Over the course of the pandemic, schools have discovered news ways to sustain their missions and academic programs in a remote environment. Now, emerging innovations in technology are laying the groundwork for an even more enriching experience. School leaders from Walnut Hill School for the Arts, Cheshire Academy, North Shore Country Day and St. Ignatius High School explained in a 2022 NBOA Annual Meeting Deep Dive session how a thoughtful approach to online learning can keep tuition affordable and faculty engaged. In the session titled “Business Leadership and the Future of Independent Schools: Exploring the ‘What If?’,” the presenters outlined the benefits, challenges and projected outcomes of online learning programs for independent schools.
The model is potentially simple: Identify what’s working best in your school’s academic programming and build on it for a larger, digital-first audience. For example, say your school has a respected faculty member who holds expertise in calculus but says she is burnt out teaching the same Algebra I course each year and is unsatisfied with her current salary. To retain and reengage this employee, your school might offer to replace the algebra classes with an online-only calculus module, through which she can leverage her specialty and increase her income, with more flexibility around how and when she teaches. In return, the school attracts more students, retains satisfied faculty members, and may even generate a new revenue stream by training teachers on how to provide best-in-class online instruction.
In fact, this model already exists. “There are already independent schools doing this and doing it well,” said Matt Piechota, CFO at Cheshire Academy in Connecticut. He pointed to Global Online Academy, One Schoolhouse and Stanford Online High School as a few of the examples of organizations offering courses and programs for student and adult learners online. “We need to follow and improve upon the example that these schools are setting for us.”
Independent schools should think about what untapped markets may be attracted to their schools’ offerings in an online environment. Potential groups include:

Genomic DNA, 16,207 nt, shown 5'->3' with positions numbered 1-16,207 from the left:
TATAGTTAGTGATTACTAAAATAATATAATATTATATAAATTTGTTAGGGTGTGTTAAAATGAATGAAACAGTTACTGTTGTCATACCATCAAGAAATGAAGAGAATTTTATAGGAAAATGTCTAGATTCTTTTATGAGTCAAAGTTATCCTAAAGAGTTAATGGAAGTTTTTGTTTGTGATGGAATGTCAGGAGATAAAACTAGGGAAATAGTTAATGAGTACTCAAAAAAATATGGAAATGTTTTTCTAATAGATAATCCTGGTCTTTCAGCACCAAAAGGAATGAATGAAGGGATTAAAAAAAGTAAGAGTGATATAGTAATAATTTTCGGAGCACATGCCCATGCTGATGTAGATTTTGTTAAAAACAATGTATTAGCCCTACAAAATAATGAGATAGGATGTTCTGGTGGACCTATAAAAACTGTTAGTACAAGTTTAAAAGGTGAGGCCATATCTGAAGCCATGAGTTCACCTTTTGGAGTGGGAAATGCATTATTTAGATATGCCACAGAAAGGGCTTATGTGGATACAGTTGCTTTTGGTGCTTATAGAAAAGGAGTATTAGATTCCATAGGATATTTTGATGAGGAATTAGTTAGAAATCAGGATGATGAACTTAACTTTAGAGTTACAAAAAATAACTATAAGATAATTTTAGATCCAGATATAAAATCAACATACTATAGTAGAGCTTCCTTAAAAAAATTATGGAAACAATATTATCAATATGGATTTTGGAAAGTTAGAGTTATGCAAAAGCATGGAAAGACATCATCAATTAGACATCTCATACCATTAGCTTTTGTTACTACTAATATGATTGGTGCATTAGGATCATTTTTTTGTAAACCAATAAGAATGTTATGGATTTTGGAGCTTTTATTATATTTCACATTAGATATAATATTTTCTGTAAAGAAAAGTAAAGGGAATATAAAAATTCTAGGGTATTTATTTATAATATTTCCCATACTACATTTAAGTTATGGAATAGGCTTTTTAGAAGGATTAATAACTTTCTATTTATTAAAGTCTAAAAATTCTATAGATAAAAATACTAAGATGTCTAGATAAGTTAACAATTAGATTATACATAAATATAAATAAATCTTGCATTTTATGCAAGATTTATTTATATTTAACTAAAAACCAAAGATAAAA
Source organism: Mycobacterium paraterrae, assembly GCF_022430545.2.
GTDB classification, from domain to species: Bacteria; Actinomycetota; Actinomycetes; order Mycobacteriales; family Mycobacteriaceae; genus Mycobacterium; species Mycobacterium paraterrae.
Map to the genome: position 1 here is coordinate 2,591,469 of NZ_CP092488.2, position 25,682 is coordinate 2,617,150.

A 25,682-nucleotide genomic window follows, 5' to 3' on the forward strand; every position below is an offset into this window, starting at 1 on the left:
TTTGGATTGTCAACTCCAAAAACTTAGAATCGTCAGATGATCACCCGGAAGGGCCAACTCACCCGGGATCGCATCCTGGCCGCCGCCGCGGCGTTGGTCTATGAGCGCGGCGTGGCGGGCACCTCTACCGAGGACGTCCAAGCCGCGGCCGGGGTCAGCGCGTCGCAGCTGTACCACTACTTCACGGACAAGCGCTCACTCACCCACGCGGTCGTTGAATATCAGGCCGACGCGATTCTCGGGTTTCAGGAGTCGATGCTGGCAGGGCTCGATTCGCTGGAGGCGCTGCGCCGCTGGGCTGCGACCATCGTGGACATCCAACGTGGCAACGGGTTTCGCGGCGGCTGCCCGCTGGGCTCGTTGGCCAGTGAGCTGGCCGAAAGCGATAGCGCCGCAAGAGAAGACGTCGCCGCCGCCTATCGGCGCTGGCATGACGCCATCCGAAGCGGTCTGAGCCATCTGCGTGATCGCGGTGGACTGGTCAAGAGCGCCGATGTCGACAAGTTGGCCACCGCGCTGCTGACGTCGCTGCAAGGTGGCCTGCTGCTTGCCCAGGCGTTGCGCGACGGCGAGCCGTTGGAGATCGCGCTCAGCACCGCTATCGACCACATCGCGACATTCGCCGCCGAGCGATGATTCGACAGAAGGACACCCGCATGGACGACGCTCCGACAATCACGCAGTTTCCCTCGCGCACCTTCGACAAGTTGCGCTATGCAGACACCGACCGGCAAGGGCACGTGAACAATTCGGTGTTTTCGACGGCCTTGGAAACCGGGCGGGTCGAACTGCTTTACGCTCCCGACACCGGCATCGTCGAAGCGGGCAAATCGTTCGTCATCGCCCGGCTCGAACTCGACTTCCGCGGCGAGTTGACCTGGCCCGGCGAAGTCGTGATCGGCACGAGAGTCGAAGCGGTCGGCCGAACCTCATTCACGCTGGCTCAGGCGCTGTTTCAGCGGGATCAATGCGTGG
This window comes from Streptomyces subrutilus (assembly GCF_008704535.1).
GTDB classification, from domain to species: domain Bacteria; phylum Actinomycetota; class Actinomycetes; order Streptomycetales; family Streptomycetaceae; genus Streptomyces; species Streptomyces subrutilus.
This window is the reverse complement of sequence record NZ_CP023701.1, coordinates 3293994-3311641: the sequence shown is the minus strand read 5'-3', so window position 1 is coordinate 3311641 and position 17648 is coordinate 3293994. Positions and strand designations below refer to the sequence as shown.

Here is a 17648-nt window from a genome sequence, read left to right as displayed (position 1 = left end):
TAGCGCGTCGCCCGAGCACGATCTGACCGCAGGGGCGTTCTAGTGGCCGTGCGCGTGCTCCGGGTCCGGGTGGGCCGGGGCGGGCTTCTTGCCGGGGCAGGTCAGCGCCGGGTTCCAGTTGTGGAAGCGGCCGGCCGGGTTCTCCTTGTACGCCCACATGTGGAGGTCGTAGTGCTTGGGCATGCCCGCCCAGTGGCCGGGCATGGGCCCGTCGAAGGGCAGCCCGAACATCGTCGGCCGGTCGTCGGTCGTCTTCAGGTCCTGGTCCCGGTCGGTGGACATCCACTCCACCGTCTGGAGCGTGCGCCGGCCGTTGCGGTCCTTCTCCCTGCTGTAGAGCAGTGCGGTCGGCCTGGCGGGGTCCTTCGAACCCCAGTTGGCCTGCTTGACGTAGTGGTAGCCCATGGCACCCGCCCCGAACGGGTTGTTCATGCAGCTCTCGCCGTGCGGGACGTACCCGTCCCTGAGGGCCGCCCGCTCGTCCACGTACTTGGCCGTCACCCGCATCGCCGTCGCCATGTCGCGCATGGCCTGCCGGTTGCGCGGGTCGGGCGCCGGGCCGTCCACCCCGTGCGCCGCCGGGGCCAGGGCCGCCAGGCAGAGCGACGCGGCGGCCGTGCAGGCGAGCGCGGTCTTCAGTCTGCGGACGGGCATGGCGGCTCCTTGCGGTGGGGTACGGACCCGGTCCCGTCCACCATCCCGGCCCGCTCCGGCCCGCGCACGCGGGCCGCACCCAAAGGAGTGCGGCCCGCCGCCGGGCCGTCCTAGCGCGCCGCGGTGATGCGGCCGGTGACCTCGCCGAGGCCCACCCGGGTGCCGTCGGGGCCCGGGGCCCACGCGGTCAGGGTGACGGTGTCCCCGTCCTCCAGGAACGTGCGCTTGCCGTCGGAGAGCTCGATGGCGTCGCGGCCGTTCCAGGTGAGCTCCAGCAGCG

- Student athletes whose training schedule requires them to seek additional classes outside traditional school hours.
- Gifted students seeking additional academic challenges.
- Students with social anxiety or mental health issues who want to go at their own pace in an environment that is comfortable to them.
- Homeschool parents who aren’t skilled enough or comfortable enough teaching a certain subject.
- Parents seeking a traditional independent school education for their child but are unable to afford the full tuition.
To demonstrate the financial scalability of this model, the presenters ran a 10-year budget projection. For years one, five and 10, they estimate a price of $2,000 per course. “We would have room to increase compensation, invest in the necessary technology to maintain the program and still add to the bottom line,” Piechota concluded. If a student took five courses a year for $10,000 total, for example, that would still be well below what a typical year of tuition at an independent school would cost – a draw for prospective parents who otherwise would not have considered an independent school education.
Jane Segale, CFO at Walnut Hill School for the Arts, followed up this point by addressing potential challenges that come with this model:
- Resistance to online learning: When schools switched to emergency remote instruction in 2020, parents and teachers expressed concern about the quality of online education and its ability to bridge a social-emotional experience. For this model to work, schools will need to grow institutional support and training for faculty members, and communicate the benefits of online learning to parents, the board and alumni.
- Transferability of credits to colleges: “If colleges don’t view online courses and the diplomas that come from them as the same as traditional diploma in education, we’re going to have a hard time selling the program [to parents].”
- Technology needs: From cameras to microphones to virtual reality technology, an engaging online experience will require an investment in the appropriate tools. The hope is that teachers will be more well-versed in the range of tools used in online learning, and students will demand more interesting multimedia learning experiences.
- Sense of community: Going forward, schools may need campus “mini-experiences” to create a sense of community and provide opportunities for parents and students to get to know each other outside the virtual classroom.